Anna Sale is the host and managing editor of Death, Sex & Money, a biweekly interview podcast at WNYC. A veteran public media reporter, Anna covered politics for years, including the 2013 New York City mayoral race, the 2012 presidential campaign, and the statehouse beat in Connecticut and West Virginia. She is a frequent fill-in host for The Brian Lehrer Show and The Leonard Lopate Show and has contributed to This American Life, NPR, Marketplace, Studio 360, PBS Newshour, and Slate.
The GOP Debate in Iowa: Where They Disagreed
Friday, August 12, 2011
While the pointed sparring between Minnesotans Michele Bachmann and former Governor Tim Pawlenty drew the most headlines after the GOP debate, there's was just one of many disagreements among the eight Republican candidates on stage in Ames, Iowa.
Rep. Michele Bachmann’s chief argument of the night was that her opposition to raising the debt ceiling deal has proven by the markets to be the appropriate stand.
“What we saw last week is the markets unfortunately agreed with me. Because the markets saw what happened in Washington when Obama got a $2.4 trillion check. And one thing you learned is you can't fool the markets,” Bachmann said, drawing a conclusion that was widely disputed by debate factcheckers.
Former Massachusetts Governor Romney dodged the question about whether he would have vetoed the debt ceiling deal if he’d been president.
“Look, I’m not going to eat Barack Obama’s dog food, all right?” he said, offering up the most memorable metaphor of the night. “What he served up was not what I would have done if I’d had been president of the United States.”
Trying to get a word in edgewise, former Pennsylvania Senator Rick Santorum dismissed the debt ceiling opposition as theatrics. While noting that necessity of a balanced budget, he said, "of course we have to raise the debt ceiling at some point."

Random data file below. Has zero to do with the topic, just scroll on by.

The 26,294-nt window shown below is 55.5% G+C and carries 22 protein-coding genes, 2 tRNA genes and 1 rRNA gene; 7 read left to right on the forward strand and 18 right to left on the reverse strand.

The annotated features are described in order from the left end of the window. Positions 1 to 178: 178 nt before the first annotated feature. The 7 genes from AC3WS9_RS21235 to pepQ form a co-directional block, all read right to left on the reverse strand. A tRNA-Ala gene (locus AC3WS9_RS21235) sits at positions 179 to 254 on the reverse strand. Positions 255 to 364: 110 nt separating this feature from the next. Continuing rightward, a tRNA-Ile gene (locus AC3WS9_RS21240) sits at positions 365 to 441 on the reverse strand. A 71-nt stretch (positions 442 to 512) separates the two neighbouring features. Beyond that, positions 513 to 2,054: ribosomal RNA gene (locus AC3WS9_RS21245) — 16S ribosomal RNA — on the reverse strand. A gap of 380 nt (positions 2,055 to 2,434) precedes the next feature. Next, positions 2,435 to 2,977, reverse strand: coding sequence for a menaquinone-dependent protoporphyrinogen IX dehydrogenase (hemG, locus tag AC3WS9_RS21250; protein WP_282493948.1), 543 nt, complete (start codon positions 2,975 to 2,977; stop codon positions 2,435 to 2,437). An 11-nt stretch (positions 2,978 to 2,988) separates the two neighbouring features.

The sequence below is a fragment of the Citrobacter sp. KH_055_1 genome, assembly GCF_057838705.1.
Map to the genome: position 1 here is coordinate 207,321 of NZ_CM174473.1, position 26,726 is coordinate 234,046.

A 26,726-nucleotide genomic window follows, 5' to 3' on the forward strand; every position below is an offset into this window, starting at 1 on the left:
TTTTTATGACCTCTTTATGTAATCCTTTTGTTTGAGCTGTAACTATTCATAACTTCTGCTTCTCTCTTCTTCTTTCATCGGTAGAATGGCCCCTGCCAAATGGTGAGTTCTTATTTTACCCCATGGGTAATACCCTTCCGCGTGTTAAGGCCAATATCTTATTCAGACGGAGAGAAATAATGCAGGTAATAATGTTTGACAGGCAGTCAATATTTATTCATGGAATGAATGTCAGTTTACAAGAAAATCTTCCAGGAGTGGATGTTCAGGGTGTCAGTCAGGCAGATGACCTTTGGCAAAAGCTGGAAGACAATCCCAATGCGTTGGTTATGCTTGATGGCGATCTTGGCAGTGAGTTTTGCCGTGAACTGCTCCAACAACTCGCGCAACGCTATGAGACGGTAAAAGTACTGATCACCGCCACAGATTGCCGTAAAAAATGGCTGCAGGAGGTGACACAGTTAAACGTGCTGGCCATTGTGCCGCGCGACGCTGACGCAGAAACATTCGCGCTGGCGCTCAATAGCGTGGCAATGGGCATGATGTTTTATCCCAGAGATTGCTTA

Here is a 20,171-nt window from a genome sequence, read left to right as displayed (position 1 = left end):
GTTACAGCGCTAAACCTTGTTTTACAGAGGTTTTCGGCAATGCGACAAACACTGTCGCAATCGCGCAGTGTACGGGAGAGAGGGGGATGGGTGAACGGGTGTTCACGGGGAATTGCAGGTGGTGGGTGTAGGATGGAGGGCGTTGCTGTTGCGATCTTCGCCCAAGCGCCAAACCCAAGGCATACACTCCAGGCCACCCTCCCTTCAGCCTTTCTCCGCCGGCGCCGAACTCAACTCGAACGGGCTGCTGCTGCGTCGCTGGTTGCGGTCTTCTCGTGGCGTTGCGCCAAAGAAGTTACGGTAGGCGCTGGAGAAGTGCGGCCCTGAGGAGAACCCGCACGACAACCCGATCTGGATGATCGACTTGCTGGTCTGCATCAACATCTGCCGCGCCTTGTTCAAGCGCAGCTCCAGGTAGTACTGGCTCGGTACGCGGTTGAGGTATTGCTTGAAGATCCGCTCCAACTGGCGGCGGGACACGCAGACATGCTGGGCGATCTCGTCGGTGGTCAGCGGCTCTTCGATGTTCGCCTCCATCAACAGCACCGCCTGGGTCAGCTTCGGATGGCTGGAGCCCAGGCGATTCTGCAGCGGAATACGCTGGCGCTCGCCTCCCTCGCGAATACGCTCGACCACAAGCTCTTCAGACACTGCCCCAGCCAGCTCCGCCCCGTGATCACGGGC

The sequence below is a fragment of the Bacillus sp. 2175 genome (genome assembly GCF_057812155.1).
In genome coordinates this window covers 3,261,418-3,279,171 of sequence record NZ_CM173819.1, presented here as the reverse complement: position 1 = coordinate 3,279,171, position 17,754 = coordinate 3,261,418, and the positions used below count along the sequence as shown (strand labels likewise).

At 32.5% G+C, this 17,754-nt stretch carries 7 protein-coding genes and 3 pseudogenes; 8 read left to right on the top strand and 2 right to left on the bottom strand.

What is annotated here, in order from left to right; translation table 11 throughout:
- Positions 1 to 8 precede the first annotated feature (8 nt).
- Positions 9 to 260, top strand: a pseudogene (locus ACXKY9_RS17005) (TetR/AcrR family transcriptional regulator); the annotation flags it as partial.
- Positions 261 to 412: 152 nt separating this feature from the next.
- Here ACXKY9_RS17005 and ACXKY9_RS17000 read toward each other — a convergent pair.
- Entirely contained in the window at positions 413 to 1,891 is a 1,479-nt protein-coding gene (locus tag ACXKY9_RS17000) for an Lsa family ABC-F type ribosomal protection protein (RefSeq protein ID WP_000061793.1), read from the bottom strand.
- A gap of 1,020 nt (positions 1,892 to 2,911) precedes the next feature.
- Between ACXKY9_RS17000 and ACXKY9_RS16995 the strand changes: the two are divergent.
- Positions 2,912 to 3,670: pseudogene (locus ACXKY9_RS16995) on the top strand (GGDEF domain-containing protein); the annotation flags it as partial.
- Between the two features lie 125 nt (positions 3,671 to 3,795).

Gay Marriage, Civil Unions and the States
Romney said that while it’s preferable to have legislators, rather than judges, legalize gay marriage at the state level, he said it really shouldn’t start at the states. “I believe the issue of marriage should be decided at the federal level.”
“People move from state to state,” he said. “Marriage is a status. It’s not an activity that goes on between the walls of a state.
“I believe we should have a federal amendment of the constitution that defines marriage as a relationship between a man and a woman, because I believe the ideal place to raise is a child is in a home with a mom and a dad.”
Former Utah Governor Jon Huntsman was very clear that he supports civil unions, and that it’s appropriate for these definitions and decisions to be made at the state level.
“I believe in traditional marriage first and foremost,” he said, “but I also believe in civil unions, because I this nation can do a better job when it comes equality
And I believe this is something that ought to be discussed among the various states,” he said. “This is ought to be an issue that takes place at the local level of government. That’s where these decisions ought to be made.”
Health Care Mandates